THE leader of the Scottish Liberal Democrats has admitted the UK coalition with the Tories has "shaken the faith" of many who voted for the party four years ago but he insists "they are not lost to us".
Speaking before Scottish LibDems arrive in Aberdeen today for their spring conference, Willie Rennie said the theme of the gathering would be that they are promoting Scotland in the UK and also the UK in Europe.
Mr Rennie believes delivering these clear messages will help the party overcome its low standing in the polls - an ICM poll this week had the Lib Dems as low as 5%.
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He said: "Through good and bad these relationships are never perfect but we recognise that working in partnership in a choppy world is a better thing to do, looking after your neighbour as much as looking after yourself is an important Liberal value."
Acknowledging the Scottish LibDems may be paying a heavy price for being in coalition with the Conservatives he said: "There's a chunk of people who voted for us in 2010 who are sitting and waiting to make an assessment about where they go next. These people are not showing up in the polls in support of us, but they aren't lost to us.
"When the next decision point comes in the run-up to the next General Election these people will have to make a choice. Do they want a party that represents them locally very well as MPs, but also holds the Government to the centre ground of our politics?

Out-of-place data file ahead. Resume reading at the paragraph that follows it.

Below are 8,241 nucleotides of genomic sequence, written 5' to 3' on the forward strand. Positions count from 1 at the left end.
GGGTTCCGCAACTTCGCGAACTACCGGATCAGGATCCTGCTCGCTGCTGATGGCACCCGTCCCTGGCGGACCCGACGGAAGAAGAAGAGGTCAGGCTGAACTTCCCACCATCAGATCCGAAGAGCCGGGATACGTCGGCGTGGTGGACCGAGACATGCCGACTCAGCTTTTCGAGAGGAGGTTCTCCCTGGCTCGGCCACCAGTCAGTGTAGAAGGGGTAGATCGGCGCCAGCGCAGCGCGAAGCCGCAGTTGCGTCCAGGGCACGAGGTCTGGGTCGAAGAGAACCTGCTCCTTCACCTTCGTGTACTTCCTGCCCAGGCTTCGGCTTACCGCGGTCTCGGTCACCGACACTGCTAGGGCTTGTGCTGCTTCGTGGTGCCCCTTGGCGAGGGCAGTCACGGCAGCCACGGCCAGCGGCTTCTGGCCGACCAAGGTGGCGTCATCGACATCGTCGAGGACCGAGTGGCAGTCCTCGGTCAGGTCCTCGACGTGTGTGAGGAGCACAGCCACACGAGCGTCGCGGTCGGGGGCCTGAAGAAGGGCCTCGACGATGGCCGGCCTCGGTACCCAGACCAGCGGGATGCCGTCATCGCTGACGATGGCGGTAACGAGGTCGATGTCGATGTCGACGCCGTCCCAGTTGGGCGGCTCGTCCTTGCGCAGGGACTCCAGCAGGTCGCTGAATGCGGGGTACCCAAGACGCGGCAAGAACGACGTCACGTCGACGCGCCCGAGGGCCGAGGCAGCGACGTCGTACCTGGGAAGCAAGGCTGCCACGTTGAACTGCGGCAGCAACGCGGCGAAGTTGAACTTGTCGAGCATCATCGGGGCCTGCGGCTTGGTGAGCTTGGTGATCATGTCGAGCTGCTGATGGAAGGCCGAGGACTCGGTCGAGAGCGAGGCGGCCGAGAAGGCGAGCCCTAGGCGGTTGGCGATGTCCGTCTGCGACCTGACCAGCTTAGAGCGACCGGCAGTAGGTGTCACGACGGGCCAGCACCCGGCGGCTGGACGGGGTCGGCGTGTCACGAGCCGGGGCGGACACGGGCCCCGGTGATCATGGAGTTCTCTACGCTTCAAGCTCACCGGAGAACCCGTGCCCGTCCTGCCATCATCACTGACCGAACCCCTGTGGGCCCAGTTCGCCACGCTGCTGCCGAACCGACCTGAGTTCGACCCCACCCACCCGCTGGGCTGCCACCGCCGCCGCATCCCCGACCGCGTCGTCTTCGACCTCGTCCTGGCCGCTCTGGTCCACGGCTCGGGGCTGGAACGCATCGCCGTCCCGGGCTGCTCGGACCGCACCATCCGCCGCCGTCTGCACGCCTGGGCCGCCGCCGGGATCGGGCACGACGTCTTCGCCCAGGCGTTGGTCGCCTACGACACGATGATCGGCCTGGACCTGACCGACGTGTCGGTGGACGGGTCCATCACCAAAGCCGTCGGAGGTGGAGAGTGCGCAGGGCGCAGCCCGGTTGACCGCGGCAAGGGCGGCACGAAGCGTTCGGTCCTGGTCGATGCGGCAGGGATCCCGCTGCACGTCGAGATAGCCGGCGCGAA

"I think the combination of the powerful local advocate and that unique national message will convince those undecided people that it's time to return to us, but their faith in us has been shaken and we have to prove to them that we are worthy of their support."
He believes that will help them retain their single European seat in June, citing their pro-EU credentials and the rural popularity of MEP George Lyon, and their 11 Westminster constituencies the following year.
He points to the achievements of the Westminster coalition on tax cuts, pensions, jobs and economic recovery, plus Holyrood achievements on childcare, polic-ing and the scrapping of corrobor-ation, classic civil liberties issues.
But the current polling points to the toxic effect of being in bed with the Tories. In a reply which will doubtless be echoed again over the weekend, starting with Nick Clegg this afternoon, he said: "There's no doubt it has damaged us but you don't go into politics just to blow with the wind.
"If we didn't make the right decision back in 2010 to go in with the Tories, to provide stable government to get the economy back on track, I don't know where we would be now.
"We could have played politics in 2010 and just looked after ourselves and we might have been made to look more popular, but I know it would have been the wrong thing to do. To get into politics you need to try to make a difference."
Mr Rennie expressed only mild disappointment with Labour's plans for more devolved powers, saying they had come a long way in the last couple of years. Of the prospect that the three pro-Union parties will reach common ground in time for September, he said: "It would be helpful but not vital."
Two former senior party figures, former chief executive Andy Myles, and former treasurer Denis Robertson Sullivan have endorsed the Yes campaign.
Mr Sullivan said: "Indepen-dence is the key to responsible co-operation both within these isles and Europe.
"The European Union and its growth means we have an overarching umbrella which embraces nearly all European countries and means all of us can be independent yet work and share together."
SNP MSP Chic Brodie, a former Liberal Democrat, urged others in the party to follow the lead of Mr Myles and Mr Sullivan.